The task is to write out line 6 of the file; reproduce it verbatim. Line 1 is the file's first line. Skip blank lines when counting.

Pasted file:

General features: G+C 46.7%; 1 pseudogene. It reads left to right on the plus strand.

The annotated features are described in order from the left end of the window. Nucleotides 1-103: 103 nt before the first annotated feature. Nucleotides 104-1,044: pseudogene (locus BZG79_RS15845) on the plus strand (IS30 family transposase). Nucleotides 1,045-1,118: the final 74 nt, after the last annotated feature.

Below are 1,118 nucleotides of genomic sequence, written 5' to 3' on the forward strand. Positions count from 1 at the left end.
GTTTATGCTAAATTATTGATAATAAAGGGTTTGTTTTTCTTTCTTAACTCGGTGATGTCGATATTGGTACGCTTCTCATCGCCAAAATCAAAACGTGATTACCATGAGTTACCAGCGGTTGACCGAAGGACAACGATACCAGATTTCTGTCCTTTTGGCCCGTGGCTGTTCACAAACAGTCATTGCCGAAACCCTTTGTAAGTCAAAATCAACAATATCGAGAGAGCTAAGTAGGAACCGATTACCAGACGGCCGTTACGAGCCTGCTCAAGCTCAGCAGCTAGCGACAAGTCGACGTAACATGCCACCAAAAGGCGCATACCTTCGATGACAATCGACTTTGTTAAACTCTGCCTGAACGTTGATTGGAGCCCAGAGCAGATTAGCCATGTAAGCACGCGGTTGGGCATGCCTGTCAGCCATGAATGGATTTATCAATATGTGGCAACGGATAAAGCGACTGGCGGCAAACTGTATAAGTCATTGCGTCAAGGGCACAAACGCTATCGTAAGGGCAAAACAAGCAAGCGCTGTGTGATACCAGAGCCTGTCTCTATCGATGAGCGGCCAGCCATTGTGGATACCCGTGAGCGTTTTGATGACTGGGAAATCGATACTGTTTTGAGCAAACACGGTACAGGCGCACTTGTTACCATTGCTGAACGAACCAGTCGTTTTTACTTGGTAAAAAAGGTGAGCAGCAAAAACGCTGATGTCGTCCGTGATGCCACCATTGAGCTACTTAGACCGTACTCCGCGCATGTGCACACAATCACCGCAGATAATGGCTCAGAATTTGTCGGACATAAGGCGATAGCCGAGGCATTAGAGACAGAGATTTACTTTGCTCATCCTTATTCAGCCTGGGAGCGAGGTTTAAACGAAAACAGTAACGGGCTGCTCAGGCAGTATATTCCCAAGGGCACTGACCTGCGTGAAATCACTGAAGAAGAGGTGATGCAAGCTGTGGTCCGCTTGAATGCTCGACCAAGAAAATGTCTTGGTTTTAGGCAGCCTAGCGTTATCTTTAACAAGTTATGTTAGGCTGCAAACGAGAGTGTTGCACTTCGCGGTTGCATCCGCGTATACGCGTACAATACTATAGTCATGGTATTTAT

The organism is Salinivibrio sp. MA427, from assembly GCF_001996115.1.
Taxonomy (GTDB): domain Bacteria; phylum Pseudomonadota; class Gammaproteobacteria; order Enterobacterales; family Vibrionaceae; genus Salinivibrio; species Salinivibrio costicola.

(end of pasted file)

Taxonomy (GTDB): domain Bacteria; phylum Pseudomonadota; class Gammaproteobacteria; order Enterobacterales; family Vibrionaceae; genus Salinivibrio; species Salinivibrio costicola.